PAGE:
A great deal is riding on good clinical trials.
For researchers, it is the only means by which new therapy and procedures can be evaluated for potential benefits and harms in humans. For patients, it can be an opportunity to play an active role in your health care; to potentially receive cutting edge treatments before they are widely available, and to get the best health care available.
In a nutshell, clinical trials may offer new hope.
It’s clear clinical trials have brought enormous advances in the areas of prevention, treatment and diagnosis for the whole of society, but experts say a number of barriers still exist.
The National Cancer Institute, part of the Institutes of Health estimate less than 5 percent of adults diagnosed with cancer each year will get treated through enrollment in a clinical trial.
“With broader enrollment, the effort to find new and better ways to treat and prevent cancer might be swifter,” says Ezekiel J. Emanuel, M.D., Ph.D., chair of the Department of Clinical Bioethics at the National Institutes of Health.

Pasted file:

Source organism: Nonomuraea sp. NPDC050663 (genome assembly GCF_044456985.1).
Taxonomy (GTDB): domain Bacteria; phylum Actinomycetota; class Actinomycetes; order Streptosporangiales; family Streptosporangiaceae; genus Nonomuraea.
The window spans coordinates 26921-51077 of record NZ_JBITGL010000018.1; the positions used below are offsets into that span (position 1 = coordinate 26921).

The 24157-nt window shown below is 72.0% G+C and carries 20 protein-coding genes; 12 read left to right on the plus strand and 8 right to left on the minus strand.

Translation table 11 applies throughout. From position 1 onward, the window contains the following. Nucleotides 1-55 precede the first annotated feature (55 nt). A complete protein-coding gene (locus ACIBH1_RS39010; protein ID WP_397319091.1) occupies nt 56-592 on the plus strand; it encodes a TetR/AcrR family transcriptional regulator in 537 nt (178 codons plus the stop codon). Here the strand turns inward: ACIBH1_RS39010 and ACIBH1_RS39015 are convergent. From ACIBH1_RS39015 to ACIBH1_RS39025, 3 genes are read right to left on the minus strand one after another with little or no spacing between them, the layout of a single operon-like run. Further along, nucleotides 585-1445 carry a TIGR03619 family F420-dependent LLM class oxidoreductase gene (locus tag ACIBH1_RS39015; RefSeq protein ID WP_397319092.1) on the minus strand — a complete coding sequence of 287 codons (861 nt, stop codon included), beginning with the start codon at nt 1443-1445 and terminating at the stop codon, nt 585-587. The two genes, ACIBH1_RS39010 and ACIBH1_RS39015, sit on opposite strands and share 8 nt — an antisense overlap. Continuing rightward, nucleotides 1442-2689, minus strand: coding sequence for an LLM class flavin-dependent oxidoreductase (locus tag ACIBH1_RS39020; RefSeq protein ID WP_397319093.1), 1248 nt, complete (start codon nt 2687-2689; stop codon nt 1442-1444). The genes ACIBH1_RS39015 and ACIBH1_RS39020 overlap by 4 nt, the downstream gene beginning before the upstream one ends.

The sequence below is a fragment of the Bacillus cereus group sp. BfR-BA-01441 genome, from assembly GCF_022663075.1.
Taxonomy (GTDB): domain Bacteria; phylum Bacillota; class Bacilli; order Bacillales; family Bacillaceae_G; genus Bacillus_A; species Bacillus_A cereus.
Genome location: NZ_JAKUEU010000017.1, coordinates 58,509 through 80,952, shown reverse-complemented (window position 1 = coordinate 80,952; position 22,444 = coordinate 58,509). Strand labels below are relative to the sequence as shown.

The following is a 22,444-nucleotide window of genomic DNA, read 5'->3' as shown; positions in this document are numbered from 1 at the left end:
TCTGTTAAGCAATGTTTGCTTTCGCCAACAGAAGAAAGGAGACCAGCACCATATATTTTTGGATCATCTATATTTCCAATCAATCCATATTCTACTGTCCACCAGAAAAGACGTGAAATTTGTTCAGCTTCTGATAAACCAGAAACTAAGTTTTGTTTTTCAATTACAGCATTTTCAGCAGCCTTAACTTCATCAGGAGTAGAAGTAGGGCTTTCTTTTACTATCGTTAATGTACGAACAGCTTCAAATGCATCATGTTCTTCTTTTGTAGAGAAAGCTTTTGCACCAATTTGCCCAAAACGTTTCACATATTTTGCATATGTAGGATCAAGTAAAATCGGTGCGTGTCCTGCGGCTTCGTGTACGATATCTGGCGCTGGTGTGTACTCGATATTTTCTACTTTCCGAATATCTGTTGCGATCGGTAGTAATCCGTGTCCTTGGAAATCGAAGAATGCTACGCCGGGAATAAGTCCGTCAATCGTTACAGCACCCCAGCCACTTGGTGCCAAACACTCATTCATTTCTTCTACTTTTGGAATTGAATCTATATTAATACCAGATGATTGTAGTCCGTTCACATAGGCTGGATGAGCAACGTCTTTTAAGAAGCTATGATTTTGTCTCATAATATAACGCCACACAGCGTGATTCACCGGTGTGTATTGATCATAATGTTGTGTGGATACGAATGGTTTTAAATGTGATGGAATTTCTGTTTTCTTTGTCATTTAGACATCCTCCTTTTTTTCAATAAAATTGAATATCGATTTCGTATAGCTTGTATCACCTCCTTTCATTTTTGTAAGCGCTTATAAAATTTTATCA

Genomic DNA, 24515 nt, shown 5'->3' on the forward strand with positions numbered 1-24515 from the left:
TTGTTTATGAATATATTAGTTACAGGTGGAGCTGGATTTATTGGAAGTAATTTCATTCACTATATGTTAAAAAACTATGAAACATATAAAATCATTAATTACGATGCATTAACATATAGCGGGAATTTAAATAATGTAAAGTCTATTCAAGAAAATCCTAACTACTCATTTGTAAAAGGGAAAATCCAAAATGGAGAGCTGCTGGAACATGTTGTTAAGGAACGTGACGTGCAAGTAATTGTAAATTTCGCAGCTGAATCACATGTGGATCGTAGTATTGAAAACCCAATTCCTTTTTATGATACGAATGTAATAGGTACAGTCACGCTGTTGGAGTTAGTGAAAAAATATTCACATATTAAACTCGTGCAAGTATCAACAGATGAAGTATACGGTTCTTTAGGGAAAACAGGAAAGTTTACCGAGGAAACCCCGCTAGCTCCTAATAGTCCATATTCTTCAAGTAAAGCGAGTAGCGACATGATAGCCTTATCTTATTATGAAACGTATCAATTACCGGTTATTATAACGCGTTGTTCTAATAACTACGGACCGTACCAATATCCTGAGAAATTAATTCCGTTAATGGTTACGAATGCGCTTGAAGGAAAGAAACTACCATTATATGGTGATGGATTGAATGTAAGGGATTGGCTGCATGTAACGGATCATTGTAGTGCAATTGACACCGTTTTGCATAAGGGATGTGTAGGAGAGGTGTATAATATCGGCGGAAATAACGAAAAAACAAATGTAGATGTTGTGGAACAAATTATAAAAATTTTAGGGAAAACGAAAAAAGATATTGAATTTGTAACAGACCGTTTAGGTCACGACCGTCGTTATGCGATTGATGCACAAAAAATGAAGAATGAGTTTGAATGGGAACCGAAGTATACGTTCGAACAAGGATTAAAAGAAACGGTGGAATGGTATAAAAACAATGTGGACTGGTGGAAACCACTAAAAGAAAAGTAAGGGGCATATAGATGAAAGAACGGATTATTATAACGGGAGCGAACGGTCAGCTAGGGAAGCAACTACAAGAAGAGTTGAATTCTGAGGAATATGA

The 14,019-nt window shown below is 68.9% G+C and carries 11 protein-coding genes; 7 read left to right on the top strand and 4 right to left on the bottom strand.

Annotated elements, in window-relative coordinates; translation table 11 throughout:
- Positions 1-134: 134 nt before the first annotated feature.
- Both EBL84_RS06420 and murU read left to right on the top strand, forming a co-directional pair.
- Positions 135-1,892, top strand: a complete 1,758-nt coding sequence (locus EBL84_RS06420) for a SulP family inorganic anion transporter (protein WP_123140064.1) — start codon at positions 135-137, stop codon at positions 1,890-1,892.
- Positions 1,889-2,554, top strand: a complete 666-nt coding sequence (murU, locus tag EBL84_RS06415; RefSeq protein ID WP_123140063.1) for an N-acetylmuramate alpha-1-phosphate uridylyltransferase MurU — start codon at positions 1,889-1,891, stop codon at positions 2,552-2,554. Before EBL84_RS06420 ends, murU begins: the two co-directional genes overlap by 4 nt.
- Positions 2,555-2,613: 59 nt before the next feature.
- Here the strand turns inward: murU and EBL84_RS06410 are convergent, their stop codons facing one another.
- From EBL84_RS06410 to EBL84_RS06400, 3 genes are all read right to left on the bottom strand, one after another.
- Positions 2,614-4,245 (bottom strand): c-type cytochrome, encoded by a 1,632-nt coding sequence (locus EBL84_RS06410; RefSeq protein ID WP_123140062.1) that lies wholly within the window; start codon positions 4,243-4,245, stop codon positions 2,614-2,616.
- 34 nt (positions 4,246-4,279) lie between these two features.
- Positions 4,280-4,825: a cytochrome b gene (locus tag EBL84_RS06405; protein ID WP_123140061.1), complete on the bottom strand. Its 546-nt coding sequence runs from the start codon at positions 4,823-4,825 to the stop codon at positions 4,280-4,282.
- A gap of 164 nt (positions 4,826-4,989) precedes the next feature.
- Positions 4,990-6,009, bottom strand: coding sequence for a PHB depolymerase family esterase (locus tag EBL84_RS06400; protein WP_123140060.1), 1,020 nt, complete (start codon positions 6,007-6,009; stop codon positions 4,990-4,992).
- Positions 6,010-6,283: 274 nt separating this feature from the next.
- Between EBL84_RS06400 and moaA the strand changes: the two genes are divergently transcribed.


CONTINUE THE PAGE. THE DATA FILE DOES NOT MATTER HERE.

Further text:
So why are so few people participating?
One reason may simply be fear. Another culprit is likely ignorance.
A survey by Harris Interactive, Inc., in 2000, suggests eight out of 10 cancer patients were unaware that clinical trials could be an option for them. Of those, 75 percent said they would have been willing to enroll had they known it was possible.
A 2007 study published by Journal of the National Comprehensive Cancer Network, found psychosocial barriers exist for patients that may impact participation in clinical trials.
The study asked 170 patients, and 137 oncologists to consider seven potential barriers to clinical trials. Both groups highly ranked random assignment and fear of receiving a placebo, but patients identified fear of side effects as the greatest barrier to clinical trial participation, whereas oncologists ranked this psychosocial barrier as least important to their patients.